ACEI/ARB therapy: Just as for MI, these agents are likely to be prescribed in a small dose to satisfy the measure, then never get titrated to goal in clinic. Providers who are uncomfortable prescribing an ACEI or ARB can also satisfy the measure by finding and documenting any of several soft “contraindications” such as low blood pressure or elevated creatinine.

The heart failure performance measures may distract from more important therapies which are not performance measures such as beta blockers and devices.

It's not hard to imagine then why the OPTIMIZE database found no evidence of effectiveness of heart failure performance measures.


Pneumococcal vaccination: The pneumococcal vaccine approved for adults is weak and largely ineffective.

Blood cultures in the emergency room: This is an important measure for many patients with pneumonia. The evidence suggests it is not helpful in some others. Supplanting clinical judgment with a performance measure for this test is inappropriate.

Smoking cessation: A weak measure. See comments above.

Time to antibiotic: This measure has been found repeatedly to result in non-evidence based administration of antibiotics without clinical benefit and possible harm. It has been removed from the guidelines. Nevertheless it persists as a performance measure.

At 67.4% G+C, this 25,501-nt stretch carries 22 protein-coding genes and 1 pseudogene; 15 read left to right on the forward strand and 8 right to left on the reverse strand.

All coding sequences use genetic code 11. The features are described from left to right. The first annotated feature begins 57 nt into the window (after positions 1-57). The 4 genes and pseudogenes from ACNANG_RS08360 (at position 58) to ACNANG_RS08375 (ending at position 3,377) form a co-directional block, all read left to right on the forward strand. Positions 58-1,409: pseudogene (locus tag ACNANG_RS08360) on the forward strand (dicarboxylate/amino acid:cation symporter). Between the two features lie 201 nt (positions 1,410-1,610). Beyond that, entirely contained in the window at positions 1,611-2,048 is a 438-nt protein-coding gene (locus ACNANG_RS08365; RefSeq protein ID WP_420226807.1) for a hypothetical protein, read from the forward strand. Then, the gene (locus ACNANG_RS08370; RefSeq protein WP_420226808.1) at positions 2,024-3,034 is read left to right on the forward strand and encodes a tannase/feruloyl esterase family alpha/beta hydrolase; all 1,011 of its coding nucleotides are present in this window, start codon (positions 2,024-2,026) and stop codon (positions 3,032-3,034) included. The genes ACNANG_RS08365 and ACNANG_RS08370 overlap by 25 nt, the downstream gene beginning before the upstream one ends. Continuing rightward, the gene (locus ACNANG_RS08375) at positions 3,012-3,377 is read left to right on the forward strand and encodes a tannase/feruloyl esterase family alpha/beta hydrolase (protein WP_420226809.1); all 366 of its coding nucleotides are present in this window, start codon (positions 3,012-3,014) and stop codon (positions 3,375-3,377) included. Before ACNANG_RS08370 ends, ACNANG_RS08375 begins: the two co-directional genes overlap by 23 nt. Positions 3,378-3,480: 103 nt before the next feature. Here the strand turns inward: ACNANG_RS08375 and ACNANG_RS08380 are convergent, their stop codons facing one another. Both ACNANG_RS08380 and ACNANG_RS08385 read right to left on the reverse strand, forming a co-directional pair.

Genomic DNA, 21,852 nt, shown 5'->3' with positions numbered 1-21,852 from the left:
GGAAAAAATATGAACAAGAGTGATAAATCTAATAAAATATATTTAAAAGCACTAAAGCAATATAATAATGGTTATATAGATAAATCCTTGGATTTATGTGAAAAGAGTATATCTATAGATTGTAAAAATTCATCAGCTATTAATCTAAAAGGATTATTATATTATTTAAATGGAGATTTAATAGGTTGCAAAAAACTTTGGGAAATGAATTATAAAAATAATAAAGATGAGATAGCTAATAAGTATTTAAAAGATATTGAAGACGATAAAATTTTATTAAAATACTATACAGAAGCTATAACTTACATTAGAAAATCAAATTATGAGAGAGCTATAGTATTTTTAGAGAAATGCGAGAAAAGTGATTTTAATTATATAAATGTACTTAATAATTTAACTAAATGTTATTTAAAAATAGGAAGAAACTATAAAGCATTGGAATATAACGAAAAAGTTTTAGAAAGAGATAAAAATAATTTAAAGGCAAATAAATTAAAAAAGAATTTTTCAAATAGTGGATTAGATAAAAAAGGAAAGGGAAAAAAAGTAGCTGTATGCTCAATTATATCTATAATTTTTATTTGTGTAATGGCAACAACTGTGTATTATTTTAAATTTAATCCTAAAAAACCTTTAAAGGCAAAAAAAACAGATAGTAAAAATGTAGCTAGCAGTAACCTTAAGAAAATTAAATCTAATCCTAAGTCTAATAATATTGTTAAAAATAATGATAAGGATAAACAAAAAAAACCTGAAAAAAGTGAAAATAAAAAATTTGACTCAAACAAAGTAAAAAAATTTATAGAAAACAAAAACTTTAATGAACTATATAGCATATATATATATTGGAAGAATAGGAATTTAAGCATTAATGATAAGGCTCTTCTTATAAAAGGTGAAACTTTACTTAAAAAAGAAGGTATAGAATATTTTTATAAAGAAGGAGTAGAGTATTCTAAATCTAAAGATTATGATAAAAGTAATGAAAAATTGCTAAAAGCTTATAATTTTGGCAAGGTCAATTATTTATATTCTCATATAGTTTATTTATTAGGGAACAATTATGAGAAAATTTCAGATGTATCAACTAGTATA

Appropriateness of antibiotics: Efforts to encourage guideline adherence in this area is laudable. However, performance measures may lag behind the latest evidence. What's more it may be all too easy to adjust the documentation to fit the antibiotic you gave rather than the other way around.

Influenza vaccination: This is evidence based and a much stronger measure than pneumococcal vaccination.

Evaluation of our progress in advancing the cause of patient safety has been controversial. Bob Wachter gave the movement a B-. I was not so optimistic. A leading consumer group characterized it as a public policy failure. I tried to resolve the controversy here and elsewhere.

According to Bob Wachter one of the problems with patient safety is that we've taken the no blame idea too far. I countered that we actually have, as an unintended result of the IOM report, a culture of blame which has damaged the patient safety movement and cited evidence that this culture of blame has damaged the cause of transparency. This year I also expressed the opinion that the idea of “accountability versus no blame” was a false dichotomy.

1 comment:

Michael Kirsch, M.D. said...

I remember the Libby Zion case well. I confess this was when I learned that demerol cannot be administered if a pt is on an MAO inhibitor. With regard to quality, most of the quality initiatives in place, and yet to come, have little to do with true medical quality. We tried to participate in the government's PQRI program, but we couldn't make it work. We never rec'd our monumental bonus (2%?) and couldn't get any feedback, despite multiple attempts. The quality programs I have seen are good at counting all kinds of stuff, but does this stuff really matter? What really counts in medicine isn't that easy to count.